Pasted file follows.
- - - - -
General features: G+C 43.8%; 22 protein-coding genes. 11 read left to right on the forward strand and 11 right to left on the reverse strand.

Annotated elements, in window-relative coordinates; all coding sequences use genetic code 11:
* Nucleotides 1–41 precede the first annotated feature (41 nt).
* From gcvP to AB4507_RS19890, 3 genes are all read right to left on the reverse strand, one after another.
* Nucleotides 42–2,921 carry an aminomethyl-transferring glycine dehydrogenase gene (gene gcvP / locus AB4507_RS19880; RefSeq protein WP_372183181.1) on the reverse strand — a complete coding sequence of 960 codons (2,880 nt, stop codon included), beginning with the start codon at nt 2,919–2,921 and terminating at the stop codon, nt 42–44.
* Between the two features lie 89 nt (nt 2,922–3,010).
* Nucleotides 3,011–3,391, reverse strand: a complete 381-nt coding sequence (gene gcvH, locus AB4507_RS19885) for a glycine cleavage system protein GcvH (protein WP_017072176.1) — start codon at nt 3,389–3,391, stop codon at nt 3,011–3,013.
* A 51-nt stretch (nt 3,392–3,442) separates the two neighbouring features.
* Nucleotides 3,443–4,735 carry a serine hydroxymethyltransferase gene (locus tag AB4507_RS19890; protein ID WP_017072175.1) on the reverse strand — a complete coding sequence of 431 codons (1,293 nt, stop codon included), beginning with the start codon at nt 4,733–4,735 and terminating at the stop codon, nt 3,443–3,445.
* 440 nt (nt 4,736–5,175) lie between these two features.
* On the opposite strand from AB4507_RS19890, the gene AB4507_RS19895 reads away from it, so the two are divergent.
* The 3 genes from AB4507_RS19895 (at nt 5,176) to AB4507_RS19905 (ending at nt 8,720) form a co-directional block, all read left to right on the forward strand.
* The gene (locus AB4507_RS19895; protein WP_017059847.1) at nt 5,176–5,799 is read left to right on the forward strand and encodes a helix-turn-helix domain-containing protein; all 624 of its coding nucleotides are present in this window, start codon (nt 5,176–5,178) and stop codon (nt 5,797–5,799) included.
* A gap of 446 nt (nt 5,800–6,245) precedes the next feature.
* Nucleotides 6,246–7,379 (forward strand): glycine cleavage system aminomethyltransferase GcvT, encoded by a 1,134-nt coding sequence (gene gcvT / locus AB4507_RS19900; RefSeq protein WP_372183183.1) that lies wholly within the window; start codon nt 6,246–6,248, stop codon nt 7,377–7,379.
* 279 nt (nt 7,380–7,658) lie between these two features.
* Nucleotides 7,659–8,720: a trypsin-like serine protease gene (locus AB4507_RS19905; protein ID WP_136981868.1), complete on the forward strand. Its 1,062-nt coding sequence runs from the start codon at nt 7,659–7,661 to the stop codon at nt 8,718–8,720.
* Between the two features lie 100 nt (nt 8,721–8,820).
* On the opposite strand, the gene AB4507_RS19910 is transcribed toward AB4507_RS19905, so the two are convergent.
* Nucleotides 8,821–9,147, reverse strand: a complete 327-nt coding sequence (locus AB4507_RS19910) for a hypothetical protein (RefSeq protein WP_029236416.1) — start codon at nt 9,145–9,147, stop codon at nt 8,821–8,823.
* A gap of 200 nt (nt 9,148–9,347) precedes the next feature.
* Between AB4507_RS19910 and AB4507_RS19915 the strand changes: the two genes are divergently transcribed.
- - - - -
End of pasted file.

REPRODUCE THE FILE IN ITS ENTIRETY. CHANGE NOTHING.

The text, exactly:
General features: G+C 43.8%; 22 protein-coding genes. 11 read left to right on the forward strand and 11 right to left on the reverse strand.

Annotated elements, in window-relative coordinates; all coding sequences use genetic code 11:
* Nucleotides 1–41 precede the first annotated feature (41 nt).
* From gcvP to AB4507_RS19890, 3 genes are all read right to left on the reverse strand, one after another.
* Nucleotides 42–2,921 carry an aminomethyl-transferring glycine dehydrogenase gene (gene gcvP / locus AB4507_RS19880; RefSeq protein WP_372183181.1) on the reverse strand — a complete coding sequence of 960 codons (2,880 nt, stop codon included), beginning with the start codon at nt 2,919–2,921 and terminating at the stop codon, nt 42–44.
* Between the two features lie 89 nt (nt 2,922–3,010).
* Nucleotides 3,011–3,391, reverse strand: a complete 381-nt coding sequence (gene gcvH, locus AB4507_RS19885) for a glycine cleavage system protein GcvH (protein WP_017072176.1) — start codon at nt 3,389–3,391, stop codon at nt 3,011–3,013.
* A 51-nt stretch (nt 3,392–3,442) separates the two neighbouring features.
* Nucleotides 3,443–4,735 carry a serine hydroxymethyltransferase gene (locus tag AB4507_RS19890; protein ID WP_017072175.1) on the reverse strand — a complete coding sequence of 431 codons (1,293 nt, stop codon included), beginning with the start codon at nt 4,733–4,735 and terminating at the stop codon, nt 3,443–3,445.
* 440 nt (nt 4,736–5,175) lie between these two features.
* On the opposite strand from AB4507_RS19890, the gene AB4507_RS19895 reads away from it, so the two are divergent.
* The 3 genes from AB4507_RS19895 (at nt 5,176) to AB4507_RS19905 (ending at nt 8,720) form a co-directional block, all read left to right on the forward strand.
* The gene (locus AB4507_RS19895; protein WP_017059847.1) at nt 5,176–5,799 is read left to right on the forward strand and encodes a helix-turn-helix domain-containing protein; all 624 of its coding nucleotides are present in this window, start codon (nt 5,176–5,178) and stop codon (nt 5,797–5,799) included.
* A gap of 446 nt (nt 5,800–6,245) precedes the next feature.
* Nucleotides 6,246–7,379 (forward strand): glycine cleavage system aminomethyltransferase GcvT, encoded by a 1,134-nt coding sequence (gene gcvT / locus AB4507_RS19900; RefSeq protein WP_372183183.1) that lies wholly within the window; start codon nt 6,246–6,248, stop codon nt 7,377–7,379.
* 279 nt (nt 7,380–7,658) lie between these two features.
* Nucleotides 7,659–8,720: a trypsin-like serine protease gene (locus AB4507_RS19905; protein ID WP_136981868.1), complete on the forward strand. Its 1,062-nt coding sequence runs from the start codon at nt 7,659–7,661 to the stop codon at nt 8,718–8,720.
* Between the two features lie 100 nt (nt 8,721–8,820).
* On the opposite strand, the gene AB4507_RS19910 is transcribed toward AB4507_RS19905, so the two are convergent.
* Nucleotides 8,821–9,147, reverse strand: a complete 327-nt coding sequence (locus AB4507_RS19910) for a hypothetical protein (RefSeq protein WP_029236416.1) — start codon at nt 9,145–9,147, stop codon at nt 8,821–8,823.
* A gap of 200 nt (nt 9,148–9,347) precedes the next feature.
* Between AB4507_RS19910 and AB4507_RS19915 the strand changes: the two genes are divergently transcribed.